By Susan M. Thigpen © 1983-2012
Issue: September, 1983
A long, full head of hair in our grandmother’s day was a woman’s crowning glory. It was usually washed in rain water, for its purity and to make their hair soft. Such things as eggs and vinegar were rinsed in their hair to give it shine. Their hair was brushed a hundred strokes daily to keep it healthy, but today experts say hair shouldn’t be brushed that much because it causes excess breakage.
Do you remember when ladies used to save the hair from their brushes and roll it into balls to use for a “rat”? When they pinned their hair up on top of their heads, they used the “rat” to give the roll more fullness.
My grandmother used to make curls of clipped hair, attach the curls to a hairpin and then stick these around in her hairstyle to “fancy” it up. Once she was terribly embarrassed when a young man was courting her and one of them fell out!
Curling irons are nothing new. Our grandmothers had non-electric ones which they heated on the wood stove and then used to curl their hair. They had to be careful not to get them too hot because it would singe their hair.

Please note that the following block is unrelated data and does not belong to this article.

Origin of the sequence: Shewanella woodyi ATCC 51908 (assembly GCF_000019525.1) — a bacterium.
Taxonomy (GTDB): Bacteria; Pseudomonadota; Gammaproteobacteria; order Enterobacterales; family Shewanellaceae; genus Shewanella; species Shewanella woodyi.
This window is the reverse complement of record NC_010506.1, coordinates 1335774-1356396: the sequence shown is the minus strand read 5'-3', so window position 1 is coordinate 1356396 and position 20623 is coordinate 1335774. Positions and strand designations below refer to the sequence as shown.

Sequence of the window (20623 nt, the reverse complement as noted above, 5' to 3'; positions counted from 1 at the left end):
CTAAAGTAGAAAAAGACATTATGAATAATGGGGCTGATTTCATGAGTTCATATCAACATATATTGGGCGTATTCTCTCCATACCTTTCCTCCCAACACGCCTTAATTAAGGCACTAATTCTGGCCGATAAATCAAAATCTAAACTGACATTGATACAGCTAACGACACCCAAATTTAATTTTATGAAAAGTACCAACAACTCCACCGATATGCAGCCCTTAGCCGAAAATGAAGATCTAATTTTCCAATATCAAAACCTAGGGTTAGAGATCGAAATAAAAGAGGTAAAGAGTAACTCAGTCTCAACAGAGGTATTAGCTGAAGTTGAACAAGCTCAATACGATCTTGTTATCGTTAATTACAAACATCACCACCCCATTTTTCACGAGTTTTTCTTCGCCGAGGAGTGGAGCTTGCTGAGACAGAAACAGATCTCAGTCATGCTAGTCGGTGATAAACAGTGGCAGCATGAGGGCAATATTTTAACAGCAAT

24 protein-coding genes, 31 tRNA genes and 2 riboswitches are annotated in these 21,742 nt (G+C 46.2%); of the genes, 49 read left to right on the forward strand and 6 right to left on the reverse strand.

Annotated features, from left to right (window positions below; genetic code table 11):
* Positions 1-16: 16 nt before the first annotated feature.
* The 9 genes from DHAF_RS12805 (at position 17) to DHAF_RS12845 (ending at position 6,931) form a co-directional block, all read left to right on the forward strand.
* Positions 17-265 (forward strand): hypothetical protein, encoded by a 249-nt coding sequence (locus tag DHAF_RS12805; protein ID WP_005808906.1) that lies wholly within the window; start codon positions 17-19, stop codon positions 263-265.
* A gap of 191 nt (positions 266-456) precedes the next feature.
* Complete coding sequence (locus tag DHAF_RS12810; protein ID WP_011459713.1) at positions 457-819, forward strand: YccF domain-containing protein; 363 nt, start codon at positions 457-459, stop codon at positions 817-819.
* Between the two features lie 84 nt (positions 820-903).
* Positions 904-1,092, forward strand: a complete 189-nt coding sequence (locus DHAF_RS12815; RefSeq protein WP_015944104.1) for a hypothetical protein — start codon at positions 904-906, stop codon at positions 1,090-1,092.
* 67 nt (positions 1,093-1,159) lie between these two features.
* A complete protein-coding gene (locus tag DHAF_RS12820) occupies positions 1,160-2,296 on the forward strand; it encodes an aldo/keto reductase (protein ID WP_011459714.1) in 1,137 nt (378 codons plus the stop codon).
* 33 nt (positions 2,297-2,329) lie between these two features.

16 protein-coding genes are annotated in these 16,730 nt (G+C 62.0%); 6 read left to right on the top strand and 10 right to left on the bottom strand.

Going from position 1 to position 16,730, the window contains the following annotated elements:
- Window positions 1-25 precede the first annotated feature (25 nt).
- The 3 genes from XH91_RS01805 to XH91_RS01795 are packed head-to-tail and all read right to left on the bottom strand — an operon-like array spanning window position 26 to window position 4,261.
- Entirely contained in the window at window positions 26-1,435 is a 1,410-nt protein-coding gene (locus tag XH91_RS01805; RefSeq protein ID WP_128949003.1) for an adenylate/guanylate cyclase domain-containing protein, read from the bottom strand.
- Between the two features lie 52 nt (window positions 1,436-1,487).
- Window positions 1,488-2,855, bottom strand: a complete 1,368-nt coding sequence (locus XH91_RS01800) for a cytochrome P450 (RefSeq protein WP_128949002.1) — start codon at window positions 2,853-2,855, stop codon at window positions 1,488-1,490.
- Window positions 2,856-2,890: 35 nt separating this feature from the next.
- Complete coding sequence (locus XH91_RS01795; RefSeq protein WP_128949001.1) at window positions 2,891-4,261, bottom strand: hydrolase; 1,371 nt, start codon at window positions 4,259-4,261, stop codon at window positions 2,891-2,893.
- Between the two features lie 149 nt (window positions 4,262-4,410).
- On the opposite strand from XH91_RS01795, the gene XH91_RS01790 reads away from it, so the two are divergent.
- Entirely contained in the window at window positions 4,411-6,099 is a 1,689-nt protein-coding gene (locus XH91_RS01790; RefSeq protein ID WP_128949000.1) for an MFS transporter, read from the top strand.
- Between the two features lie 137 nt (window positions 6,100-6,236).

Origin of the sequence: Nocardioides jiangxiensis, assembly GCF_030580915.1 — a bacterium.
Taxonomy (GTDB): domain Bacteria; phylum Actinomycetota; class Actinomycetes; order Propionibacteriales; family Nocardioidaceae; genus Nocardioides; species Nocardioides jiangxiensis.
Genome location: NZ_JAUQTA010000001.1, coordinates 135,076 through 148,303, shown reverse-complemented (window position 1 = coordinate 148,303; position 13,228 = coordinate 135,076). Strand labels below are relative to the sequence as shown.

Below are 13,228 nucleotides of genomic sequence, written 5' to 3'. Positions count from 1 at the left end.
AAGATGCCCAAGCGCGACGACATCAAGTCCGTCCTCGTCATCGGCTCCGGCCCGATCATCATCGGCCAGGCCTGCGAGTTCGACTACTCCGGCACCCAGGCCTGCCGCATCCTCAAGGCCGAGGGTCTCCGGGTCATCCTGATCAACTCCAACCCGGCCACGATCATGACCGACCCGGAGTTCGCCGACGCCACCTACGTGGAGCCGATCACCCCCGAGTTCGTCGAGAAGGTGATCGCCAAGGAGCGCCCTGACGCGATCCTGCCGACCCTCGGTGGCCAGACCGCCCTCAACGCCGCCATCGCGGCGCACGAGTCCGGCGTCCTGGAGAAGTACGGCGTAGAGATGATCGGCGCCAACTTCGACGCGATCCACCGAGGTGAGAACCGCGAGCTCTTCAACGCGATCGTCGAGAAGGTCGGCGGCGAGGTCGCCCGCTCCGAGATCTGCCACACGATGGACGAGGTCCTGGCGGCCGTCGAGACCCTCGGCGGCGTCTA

At one time, most everyone saved a lock of someone’s hair for remembrance. Sometimes it was kept in a locket and worn close to their hearts. I have seen in a museum, a bracelet woven out of hair, undoubtedly a tribute to a loved one.
Today, styles change so often, it’s hard to keep up with them. Women have the choice of wearing their hair in more different ways than ever before. I still like a bit of the old fashioned enough to wear my own hair long and enjoy putting it up on top of my head. That’s one part of me that might always remain old fashioned.